Smooth Trans-Pacific Contract Rate Negotiations As Carriers/Shippers Seek Stability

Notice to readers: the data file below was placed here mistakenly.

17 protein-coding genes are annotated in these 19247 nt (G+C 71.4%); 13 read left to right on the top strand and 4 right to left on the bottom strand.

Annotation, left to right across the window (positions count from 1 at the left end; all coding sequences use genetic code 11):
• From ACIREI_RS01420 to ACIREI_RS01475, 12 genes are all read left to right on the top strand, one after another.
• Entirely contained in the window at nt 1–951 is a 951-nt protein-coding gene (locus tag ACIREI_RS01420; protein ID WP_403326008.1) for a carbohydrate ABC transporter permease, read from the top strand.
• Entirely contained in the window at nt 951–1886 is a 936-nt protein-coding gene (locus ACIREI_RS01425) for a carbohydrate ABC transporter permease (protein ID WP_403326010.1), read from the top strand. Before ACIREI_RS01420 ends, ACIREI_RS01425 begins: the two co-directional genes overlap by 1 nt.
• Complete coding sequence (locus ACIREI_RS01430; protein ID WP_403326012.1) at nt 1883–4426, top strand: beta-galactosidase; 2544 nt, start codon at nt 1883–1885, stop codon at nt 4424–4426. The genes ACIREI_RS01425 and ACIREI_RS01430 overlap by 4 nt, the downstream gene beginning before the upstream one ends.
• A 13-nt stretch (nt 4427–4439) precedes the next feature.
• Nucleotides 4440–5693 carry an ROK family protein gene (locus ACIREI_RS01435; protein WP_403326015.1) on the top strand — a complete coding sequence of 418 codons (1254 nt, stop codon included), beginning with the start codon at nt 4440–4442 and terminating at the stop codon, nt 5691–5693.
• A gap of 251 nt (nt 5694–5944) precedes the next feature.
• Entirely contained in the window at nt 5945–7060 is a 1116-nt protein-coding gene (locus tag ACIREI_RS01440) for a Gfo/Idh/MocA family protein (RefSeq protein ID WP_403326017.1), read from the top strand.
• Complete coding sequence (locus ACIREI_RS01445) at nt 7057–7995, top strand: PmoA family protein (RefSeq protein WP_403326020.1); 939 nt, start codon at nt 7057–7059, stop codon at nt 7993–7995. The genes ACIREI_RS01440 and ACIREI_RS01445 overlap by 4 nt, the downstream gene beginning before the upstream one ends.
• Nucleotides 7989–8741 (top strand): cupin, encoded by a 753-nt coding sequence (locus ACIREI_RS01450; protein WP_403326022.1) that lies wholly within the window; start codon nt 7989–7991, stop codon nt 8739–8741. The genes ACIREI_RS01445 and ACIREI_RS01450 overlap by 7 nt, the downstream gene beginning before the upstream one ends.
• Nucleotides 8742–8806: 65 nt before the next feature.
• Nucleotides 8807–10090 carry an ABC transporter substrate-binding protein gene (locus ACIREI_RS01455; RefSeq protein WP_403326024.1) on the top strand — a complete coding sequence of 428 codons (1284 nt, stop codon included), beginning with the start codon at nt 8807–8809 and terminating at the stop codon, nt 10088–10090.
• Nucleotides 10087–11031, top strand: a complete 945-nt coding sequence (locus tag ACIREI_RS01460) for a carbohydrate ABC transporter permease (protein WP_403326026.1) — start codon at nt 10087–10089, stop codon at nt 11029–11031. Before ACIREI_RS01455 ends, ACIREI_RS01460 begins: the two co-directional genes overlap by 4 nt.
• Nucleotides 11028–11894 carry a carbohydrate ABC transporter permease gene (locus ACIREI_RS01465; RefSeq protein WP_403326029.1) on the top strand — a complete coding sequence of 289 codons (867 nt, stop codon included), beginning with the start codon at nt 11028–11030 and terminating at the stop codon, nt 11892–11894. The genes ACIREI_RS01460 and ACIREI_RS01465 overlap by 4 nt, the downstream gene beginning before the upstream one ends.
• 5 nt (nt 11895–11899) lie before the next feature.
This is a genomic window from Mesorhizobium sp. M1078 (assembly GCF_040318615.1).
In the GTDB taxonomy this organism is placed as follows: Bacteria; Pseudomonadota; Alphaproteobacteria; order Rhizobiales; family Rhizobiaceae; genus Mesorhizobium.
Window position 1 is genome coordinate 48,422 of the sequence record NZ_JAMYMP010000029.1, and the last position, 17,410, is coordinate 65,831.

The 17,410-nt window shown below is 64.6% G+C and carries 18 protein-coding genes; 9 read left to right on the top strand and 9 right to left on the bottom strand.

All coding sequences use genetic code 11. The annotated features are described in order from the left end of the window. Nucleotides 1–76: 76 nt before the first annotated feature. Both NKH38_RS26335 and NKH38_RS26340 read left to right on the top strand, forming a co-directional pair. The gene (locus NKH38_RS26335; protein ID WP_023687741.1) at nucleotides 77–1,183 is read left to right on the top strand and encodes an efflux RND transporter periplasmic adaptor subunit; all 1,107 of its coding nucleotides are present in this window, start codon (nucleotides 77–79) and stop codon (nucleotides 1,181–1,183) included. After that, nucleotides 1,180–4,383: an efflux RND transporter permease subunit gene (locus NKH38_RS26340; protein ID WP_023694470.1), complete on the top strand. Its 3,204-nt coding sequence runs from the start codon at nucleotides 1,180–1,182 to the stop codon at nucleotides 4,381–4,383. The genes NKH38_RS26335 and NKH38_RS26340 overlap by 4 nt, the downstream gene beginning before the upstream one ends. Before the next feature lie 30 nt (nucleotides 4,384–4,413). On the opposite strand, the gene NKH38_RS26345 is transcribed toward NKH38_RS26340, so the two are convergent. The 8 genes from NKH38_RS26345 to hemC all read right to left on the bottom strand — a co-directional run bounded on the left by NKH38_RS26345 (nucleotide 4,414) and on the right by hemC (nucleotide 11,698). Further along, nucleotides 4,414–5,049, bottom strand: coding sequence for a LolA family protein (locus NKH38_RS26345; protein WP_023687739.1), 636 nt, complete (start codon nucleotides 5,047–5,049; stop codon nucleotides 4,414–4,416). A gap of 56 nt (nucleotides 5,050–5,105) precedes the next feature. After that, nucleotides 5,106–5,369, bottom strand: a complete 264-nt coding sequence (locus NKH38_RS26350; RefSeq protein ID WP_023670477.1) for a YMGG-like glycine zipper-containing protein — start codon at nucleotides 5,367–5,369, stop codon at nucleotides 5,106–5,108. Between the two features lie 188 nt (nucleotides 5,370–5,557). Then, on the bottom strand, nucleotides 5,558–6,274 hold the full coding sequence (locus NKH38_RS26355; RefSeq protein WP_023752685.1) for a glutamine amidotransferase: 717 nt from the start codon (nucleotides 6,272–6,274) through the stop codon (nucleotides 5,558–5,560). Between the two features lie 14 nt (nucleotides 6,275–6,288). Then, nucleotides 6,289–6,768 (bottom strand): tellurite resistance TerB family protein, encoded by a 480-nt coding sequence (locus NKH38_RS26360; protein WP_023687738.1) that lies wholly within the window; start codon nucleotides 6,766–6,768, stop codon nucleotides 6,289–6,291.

Container carriers and their customers say they are within two to three weeks of wrapping up their eastbound trans-Pacific service contracts at rates that are approximately equal to 2019-20 levels as imports from Asia continue to decline amid the COVID-19 pandemic. That means both parties appear to have successfully navigated potentially contentious issues involving uncertainties in cargo forecasting, freight rates, and volatile oil prices. More broadly, the consolidation of major carriers and cargo owners' gradual prioritization of service commitments over price in recent years has provided the backdrop for more constructive service contract talks.   "Shippers are looking for stability in the current environment," Uffe Ostergaard, president of Hapag-Lloyd America, told the Journal of Commerce. "They don't want to see too many things shuffle around in their supply chain, and with the high level of uncertainty and volatility, most rely on established partnerships."   The COVID-19 crisis probably added a sense of urgency to this year's negotiations, Ostergaard acknowledged. "There is a little more of a 'get on with it' attitude," he said. "I think more freight procurement people see that the market is much more stable now. There are fewer players [carriers] than before...and drawn-out negotiations don't pay off like they used to four or five years ago."